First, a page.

Steve said that to him, a worse sin is the widespread prevalence of indifference in book reviews. "I'd embrace a crime of passion, however wrongly directed," he said, "over the indifferent complacency I see in many reviews."
Steve said he wanted to feel a presiding sensibility informing a book review, a sense that the reviewer holds readers in high regard and understands the high stakes of a review. He wants reviews that embrace the strange, the unknown, even the perverse – writing like that would go a long way toward gaining eyeballs for book review sections.
John asked Melissa if discussions on the Leonard Lopate radio show ever get combative or confrontational, and she replied that emotions are sometimes important, though if you're interviewing Henry Kissinger, you must approach him with respect. They try to have on only people that Leonard respects, and if the conversation gets heated, that's fine.
John then turned to Emily and asked her role in scripting the interviews; if they've got on a Swedish writer with a skeptical view of global warming as they did recently, what's their strategy to make the interview entertaining?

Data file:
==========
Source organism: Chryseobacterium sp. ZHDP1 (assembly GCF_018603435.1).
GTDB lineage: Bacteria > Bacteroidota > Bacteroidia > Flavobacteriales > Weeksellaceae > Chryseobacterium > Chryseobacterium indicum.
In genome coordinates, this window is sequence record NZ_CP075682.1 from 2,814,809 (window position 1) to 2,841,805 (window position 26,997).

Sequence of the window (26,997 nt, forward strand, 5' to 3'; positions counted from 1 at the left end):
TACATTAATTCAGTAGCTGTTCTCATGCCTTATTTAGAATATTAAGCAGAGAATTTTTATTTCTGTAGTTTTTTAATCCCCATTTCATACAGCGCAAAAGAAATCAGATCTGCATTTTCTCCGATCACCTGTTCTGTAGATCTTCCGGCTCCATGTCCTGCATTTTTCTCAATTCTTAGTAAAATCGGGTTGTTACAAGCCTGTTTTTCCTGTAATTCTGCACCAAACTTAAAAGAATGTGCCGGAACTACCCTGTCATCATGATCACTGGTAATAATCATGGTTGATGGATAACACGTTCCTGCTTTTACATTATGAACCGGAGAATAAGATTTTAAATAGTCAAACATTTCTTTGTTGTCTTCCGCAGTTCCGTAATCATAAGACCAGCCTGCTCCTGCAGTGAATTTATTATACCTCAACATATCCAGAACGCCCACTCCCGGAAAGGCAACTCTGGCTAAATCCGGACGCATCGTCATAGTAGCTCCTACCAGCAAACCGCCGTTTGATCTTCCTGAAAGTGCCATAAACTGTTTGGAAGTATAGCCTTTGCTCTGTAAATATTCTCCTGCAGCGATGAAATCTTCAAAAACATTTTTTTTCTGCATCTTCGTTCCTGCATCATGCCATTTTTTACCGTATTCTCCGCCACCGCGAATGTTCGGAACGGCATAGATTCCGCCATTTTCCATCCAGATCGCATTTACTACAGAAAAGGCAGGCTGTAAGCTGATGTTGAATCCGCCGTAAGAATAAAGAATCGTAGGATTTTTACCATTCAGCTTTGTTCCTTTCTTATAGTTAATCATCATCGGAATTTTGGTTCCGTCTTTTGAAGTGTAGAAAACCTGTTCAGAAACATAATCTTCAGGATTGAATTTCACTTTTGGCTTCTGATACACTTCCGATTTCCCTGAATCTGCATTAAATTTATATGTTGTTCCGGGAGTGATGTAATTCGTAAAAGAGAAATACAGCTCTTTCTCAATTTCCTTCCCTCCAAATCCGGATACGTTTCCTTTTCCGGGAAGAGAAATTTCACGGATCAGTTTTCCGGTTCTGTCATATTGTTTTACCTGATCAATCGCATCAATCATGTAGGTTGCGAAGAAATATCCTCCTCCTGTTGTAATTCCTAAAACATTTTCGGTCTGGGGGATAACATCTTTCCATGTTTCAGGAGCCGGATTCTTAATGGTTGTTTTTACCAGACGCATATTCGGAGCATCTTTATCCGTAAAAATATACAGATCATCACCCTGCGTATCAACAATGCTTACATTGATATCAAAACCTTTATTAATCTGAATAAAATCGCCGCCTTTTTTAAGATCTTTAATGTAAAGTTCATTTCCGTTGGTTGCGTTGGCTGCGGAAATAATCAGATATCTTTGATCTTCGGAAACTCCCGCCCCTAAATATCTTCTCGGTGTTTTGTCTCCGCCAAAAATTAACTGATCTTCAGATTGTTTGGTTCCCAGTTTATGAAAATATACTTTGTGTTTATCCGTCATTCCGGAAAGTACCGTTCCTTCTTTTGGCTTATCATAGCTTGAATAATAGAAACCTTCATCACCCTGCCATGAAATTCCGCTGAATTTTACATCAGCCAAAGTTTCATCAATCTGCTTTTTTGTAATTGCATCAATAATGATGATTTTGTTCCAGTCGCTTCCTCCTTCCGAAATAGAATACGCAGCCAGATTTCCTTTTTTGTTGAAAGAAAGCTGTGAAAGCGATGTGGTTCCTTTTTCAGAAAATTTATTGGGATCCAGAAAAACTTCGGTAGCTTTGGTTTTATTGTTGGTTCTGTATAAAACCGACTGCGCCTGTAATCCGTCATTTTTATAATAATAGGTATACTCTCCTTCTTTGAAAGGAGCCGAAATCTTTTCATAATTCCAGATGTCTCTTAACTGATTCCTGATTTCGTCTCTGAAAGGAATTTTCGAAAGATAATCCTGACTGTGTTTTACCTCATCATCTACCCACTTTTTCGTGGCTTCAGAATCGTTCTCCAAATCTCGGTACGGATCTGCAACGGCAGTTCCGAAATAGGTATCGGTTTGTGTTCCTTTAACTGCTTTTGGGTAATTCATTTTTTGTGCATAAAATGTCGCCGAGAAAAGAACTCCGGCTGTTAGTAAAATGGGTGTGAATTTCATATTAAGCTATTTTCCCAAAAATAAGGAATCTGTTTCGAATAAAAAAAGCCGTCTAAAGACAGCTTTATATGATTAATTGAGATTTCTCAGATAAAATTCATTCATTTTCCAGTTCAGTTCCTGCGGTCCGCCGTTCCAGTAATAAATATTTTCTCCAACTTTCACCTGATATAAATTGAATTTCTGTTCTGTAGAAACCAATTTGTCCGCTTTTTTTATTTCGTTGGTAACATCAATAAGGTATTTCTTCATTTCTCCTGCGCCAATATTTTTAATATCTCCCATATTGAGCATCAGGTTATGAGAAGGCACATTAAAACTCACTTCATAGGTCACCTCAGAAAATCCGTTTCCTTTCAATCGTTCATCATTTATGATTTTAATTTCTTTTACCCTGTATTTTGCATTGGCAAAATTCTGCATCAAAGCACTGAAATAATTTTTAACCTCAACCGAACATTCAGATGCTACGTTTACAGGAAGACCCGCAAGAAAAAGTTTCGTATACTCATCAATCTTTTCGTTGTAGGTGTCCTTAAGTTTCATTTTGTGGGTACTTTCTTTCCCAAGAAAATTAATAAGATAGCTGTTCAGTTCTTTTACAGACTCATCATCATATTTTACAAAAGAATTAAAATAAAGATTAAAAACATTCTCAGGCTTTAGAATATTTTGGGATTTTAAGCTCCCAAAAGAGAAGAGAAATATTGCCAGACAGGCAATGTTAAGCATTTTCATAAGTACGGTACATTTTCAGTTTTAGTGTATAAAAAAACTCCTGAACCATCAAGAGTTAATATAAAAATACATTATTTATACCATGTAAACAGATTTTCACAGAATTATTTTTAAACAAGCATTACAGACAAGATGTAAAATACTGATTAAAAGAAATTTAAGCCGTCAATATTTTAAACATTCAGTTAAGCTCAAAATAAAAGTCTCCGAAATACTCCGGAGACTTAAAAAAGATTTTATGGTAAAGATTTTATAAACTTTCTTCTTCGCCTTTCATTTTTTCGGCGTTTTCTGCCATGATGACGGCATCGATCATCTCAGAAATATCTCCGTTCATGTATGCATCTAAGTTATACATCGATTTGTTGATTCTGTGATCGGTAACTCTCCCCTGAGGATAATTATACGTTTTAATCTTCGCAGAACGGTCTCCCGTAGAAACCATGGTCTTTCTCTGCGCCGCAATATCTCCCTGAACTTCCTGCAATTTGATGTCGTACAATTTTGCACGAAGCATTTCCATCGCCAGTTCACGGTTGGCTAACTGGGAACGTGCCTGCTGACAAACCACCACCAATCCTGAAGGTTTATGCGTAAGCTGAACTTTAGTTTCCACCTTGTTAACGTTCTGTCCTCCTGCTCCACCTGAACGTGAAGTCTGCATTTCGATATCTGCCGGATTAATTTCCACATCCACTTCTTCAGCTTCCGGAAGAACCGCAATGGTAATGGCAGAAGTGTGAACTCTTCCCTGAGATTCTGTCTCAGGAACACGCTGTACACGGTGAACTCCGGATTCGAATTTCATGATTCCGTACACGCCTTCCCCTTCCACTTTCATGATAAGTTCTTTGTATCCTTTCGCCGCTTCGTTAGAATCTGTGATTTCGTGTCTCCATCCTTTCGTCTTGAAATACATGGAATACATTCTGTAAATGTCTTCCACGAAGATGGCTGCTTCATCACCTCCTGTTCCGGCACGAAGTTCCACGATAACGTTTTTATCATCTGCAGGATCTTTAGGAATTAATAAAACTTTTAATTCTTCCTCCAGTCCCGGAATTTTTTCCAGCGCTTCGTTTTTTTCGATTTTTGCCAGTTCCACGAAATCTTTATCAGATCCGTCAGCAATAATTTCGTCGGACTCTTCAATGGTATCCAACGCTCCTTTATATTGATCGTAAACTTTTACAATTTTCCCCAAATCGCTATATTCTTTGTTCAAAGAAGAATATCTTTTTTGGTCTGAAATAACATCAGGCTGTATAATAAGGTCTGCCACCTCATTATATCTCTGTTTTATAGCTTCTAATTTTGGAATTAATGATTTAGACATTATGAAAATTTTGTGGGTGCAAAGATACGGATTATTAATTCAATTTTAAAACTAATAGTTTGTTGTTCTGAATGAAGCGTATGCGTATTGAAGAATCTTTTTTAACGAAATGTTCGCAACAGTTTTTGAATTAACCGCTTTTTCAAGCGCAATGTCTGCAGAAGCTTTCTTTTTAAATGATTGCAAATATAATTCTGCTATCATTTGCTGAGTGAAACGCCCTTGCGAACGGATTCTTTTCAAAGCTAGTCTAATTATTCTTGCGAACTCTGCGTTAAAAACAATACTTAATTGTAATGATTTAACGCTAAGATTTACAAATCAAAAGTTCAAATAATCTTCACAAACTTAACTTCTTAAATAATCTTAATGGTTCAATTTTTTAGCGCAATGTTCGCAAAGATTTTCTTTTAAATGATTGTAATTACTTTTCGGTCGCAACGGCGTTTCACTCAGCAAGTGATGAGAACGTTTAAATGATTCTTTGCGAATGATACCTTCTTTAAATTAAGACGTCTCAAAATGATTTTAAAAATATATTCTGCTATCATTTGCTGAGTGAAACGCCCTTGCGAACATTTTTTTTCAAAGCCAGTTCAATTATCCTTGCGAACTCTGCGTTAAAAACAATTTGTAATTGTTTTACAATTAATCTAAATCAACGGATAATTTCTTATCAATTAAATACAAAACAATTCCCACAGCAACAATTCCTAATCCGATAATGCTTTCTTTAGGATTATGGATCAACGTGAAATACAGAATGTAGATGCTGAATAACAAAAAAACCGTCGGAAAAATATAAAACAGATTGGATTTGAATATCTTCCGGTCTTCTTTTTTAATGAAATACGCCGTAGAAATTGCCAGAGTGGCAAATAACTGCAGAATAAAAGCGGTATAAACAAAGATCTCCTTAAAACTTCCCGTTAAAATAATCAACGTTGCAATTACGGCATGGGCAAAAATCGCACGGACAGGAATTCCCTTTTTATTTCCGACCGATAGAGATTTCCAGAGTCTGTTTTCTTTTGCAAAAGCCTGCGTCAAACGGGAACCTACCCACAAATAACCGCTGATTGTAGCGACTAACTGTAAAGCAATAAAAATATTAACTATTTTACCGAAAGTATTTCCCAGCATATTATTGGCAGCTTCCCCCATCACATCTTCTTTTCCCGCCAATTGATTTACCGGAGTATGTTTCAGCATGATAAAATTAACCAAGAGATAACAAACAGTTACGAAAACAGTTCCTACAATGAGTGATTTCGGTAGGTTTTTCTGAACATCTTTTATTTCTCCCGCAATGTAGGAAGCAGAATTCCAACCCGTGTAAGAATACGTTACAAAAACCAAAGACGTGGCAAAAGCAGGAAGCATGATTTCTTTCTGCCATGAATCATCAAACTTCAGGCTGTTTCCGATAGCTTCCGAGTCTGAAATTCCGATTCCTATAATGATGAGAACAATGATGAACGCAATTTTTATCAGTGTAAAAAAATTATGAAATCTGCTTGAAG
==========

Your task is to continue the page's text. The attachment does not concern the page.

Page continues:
Emily said lots of writers make good foils for Steve's Colbert character, and it's Steve who usually figures out how. She couldn't do it for Keillor and would have passed on him as a guest, but Steve said he'd out-folksy him. Steve loves the challenge of interviewing guests his character would really have nothing to say so. The more difficult the interview, the better Steve likes it.
John said they were nearing the end of the hour session and asked each panel member what they were currently reading. Some of their answers:
Emily: Philip Roth's The Counterlife
Steve: Naomi Klein's The Shock Doctrine: The Rise of Disaster Capitalism ("be very scared")
Melissa: Akiko Busch's Nine Ways to Cross a River: Midstream Reflections on Swimming and Getting There from Here
Erica: Carol Gould's Spitfire Girls: A Tale of the Lives and Loves, Achievements and Heroism of the Women ATA Pilots in World War II
Dwight: Phoebe Damrosch's Service Included: Four-Star Secrets of an Eavesdropping Waiter
Jennifer: Gyula Kruda's Sunflower
With that, John closed the session by thanking the panel and the audience, reminding them that at 5:45 p.m., there would be another panel, "What We Talk About When We Talk About Books: Can Criticism and Promotion Coexist Today?"
Unfortunately, someone's grandmother was waiting for me at Sal's Pizzeria in Williamsburg and so I could not stay for it.